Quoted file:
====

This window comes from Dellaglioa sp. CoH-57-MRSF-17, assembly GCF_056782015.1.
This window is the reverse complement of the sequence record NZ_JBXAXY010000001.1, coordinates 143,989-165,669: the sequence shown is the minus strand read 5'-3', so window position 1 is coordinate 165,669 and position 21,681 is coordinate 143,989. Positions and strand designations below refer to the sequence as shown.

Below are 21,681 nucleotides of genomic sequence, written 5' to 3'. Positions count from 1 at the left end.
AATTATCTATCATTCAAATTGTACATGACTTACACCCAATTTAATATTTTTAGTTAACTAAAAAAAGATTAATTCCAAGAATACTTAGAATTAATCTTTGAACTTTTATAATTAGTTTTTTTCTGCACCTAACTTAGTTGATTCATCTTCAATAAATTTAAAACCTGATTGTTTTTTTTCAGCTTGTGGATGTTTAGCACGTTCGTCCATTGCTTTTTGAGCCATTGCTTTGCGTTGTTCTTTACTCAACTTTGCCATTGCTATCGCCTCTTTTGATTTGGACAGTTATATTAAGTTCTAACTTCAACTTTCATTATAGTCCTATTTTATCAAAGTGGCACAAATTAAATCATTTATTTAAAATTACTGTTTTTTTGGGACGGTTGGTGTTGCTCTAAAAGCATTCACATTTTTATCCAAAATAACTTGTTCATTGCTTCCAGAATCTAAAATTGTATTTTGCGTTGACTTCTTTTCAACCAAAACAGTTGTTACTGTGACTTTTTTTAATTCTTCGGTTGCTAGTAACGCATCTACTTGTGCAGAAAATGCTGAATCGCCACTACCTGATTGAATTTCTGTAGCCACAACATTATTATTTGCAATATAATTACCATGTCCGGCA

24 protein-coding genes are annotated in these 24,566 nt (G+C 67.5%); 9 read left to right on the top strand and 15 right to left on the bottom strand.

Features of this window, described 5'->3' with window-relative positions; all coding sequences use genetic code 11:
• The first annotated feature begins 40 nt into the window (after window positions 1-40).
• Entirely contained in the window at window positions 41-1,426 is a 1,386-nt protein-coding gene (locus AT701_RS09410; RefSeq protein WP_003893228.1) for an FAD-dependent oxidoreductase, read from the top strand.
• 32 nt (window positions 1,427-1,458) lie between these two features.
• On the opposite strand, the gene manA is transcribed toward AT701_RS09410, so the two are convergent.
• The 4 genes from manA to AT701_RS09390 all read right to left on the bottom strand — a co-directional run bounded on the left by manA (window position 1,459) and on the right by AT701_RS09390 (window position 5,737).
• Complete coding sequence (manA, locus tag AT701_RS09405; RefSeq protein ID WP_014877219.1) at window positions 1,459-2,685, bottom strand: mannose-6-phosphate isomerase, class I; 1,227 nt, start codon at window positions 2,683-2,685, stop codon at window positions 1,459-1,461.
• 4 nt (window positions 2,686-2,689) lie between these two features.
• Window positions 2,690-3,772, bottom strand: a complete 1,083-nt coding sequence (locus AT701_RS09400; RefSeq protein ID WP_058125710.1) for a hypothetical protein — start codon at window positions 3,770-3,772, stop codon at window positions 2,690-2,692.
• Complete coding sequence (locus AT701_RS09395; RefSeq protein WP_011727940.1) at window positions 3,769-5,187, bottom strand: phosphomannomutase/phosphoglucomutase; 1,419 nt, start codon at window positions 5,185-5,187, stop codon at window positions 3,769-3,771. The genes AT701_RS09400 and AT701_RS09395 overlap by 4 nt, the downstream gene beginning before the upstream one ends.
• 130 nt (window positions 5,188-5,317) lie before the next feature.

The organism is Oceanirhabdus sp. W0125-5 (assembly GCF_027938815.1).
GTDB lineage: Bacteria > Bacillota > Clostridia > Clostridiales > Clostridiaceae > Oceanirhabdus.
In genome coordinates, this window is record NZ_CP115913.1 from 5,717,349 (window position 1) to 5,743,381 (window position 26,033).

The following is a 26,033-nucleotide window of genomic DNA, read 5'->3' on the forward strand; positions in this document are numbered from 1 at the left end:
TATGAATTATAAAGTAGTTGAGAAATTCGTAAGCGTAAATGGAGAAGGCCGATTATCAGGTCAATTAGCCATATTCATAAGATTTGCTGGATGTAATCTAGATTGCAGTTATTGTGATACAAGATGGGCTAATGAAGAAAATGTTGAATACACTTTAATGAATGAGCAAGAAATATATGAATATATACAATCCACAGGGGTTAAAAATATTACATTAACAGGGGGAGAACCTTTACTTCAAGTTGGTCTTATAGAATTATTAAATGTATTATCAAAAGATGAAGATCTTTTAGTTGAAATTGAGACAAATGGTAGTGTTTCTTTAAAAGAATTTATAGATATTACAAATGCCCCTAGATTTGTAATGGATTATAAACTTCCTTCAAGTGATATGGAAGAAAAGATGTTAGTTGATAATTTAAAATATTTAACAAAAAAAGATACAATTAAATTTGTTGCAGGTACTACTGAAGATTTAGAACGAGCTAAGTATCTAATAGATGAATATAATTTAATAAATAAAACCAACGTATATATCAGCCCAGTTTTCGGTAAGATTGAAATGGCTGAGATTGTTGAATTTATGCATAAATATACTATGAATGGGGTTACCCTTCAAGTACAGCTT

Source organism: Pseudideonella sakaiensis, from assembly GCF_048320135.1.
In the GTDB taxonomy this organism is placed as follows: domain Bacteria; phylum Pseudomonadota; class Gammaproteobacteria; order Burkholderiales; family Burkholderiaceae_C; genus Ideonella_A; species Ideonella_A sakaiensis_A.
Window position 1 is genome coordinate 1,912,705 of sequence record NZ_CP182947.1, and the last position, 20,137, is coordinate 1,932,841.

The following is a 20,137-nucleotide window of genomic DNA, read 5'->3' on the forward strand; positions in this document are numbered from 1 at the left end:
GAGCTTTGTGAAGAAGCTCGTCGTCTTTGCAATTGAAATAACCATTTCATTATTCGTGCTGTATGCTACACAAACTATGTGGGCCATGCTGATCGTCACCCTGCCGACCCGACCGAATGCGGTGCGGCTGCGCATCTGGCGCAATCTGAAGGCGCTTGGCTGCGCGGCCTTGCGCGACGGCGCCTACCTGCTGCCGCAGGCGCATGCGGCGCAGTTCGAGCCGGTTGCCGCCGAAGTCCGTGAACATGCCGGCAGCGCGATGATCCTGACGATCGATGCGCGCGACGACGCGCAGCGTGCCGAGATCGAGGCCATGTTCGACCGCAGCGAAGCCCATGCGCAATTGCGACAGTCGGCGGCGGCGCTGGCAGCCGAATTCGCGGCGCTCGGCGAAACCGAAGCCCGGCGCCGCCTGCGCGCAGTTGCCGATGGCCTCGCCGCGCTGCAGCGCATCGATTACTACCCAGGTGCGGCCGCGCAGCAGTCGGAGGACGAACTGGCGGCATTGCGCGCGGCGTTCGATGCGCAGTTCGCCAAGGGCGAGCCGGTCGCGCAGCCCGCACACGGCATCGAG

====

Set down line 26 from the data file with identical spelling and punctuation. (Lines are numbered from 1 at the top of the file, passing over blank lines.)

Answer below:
GAGCTTTGTGAAGAAGCTCGTCGTCTTTGCAATTGAAATAACCATTTCATTATTCGTGCTGTATGCTACACAAACTATGTGGGCCATGCTGATCGTCACCCTGCCGACCCGACCGAATGCGGTGCGGCTGCGCATCTGGCGCAATCTGAAGGCGCTTGGCTGCGCGGCCTTGCGCGACGGCGCCTACCTGCTGCCGCAGGCGCATGCGGCGCAGTTCGAGCCGGTTGCCGCCGAAGTCCGTGAACATGCCGGCAGCGCGATGATCCTGACGATCGATGCGCGCGACGACGCGCAGCGTGCCGAGATCGAGGCCATGTTCGACCGCAGCGAAGCCCATGCGCAATTGCGACAGTCGGCGGCGGCGCTGGCAGCCGAATTCGCGGCGCTCGGCGAAACCGAAGCCCGGCGCCGCCTGCGCGCAGTTGCCGATGGCCTCGCCGCGCTGCAGCGCATCGATTACTACCCAGGTGCGGCCGCGCAGCAGTCGGAGGACGAACTGGCGGCATTGCGCGCGGCGTTCGATGCGCAGTTCGCCAAGGGCGAGCCGGTCGCGCAGCCCGCACACGGCATCGAG